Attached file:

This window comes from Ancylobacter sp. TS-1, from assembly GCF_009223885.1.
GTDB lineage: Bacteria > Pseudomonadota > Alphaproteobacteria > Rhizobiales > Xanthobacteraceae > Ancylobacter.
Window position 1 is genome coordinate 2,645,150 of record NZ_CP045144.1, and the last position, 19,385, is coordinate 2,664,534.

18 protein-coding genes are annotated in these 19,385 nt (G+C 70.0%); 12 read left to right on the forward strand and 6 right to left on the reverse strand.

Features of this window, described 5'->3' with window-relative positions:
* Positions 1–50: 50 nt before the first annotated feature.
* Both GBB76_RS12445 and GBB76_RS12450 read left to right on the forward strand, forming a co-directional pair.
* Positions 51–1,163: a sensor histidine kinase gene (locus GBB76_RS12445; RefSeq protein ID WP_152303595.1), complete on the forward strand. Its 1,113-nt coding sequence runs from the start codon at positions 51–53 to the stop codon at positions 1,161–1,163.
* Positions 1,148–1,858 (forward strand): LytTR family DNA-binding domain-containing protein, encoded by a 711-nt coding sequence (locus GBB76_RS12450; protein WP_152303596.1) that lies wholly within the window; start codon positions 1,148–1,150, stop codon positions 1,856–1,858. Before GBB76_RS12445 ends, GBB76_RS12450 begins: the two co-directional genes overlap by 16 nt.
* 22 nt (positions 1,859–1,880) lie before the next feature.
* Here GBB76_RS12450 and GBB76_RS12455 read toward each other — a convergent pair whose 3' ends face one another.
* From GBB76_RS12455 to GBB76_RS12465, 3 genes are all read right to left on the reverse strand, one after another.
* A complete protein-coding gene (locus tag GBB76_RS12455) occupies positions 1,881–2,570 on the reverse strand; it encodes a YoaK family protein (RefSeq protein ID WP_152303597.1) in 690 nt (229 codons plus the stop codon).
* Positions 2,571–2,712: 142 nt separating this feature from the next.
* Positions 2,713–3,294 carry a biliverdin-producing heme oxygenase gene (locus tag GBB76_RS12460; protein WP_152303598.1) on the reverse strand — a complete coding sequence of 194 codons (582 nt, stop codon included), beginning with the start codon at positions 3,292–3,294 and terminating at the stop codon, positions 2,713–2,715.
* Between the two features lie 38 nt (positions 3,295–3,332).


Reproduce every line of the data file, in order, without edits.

This window comes from Ancylobacter sp. TS-1, from assembly GCF_009223885.1.
GTDB lineage: Bacteria > Pseudomonadota > Alphaproteobacteria > Rhizobiales > Xanthobacteraceae > Ancylobacter.
Window position 1 is genome coordinate 2,645,150 of record NZ_CP045144.1, and the last position, 19,385, is coordinate 2,664,534.

18 protein-coding genes are annotated in these 19,385 nt (G+C 70.0%); 12 read left to right on the forward strand and 6 right to left on the reverse strand.

Features of this window, described 5'->3' with window-relative positions:
* Positions 1–50: 50 nt before the first annotated feature.
* Both GBB76_RS12445 and GBB76_RS12450 read left to right on the forward strand, forming a co-directional pair.
* Positions 51–1,163: a sensor histidine kinase gene (locus GBB76_RS12445; RefSeq protein ID WP_152303595.1), complete on the forward strand. Its 1,113-nt coding sequence runs from the start codon at positions 51–53 to the stop codon at positions 1,161–1,163.
* Positions 1,148–1,858 (forward strand): LytTR family DNA-binding domain-containing protein, encoded by a 711-nt coding sequence (locus GBB76_RS12450; protein WP_152303596.1) that lies wholly within the window; start codon positions 1,148–1,150, stop codon positions 1,856–1,858. Before GBB76_RS12445 ends, GBB76_RS12450 begins: the two co-directional genes overlap by 16 nt.
* 22 nt (positions 1,859–1,880) lie before the next feature.
* Here GBB76_RS12450 and GBB76_RS12455 read toward each other — a convergent pair whose 3' ends face one another.
* From GBB76_RS12455 to GBB76_RS12465, 3 genes are all read right to left on the reverse strand, one after another.
* A complete protein-coding gene (locus tag GBB76_RS12455) occupies positions 1,881–2,570 on the reverse strand; it encodes a YoaK family protein (RefSeq protein ID WP_152303597.1) in 690 nt (229 codons plus the stop codon).
* Positions 2,571–2,712: 142 nt separating this feature from the next.
* Positions 2,713–3,294 carry a biliverdin-producing heme oxygenase gene (locus tag GBB76_RS12460; protein WP_152303598.1) on the reverse strand — a complete coding sequence of 194 codons (582 nt, stop codon included), beginning with the start codon at positions 3,292–3,294 and terminating at the stop codon, positions 2,713–2,715.
* Between the two features lie 38 nt (positions 3,295–3,332).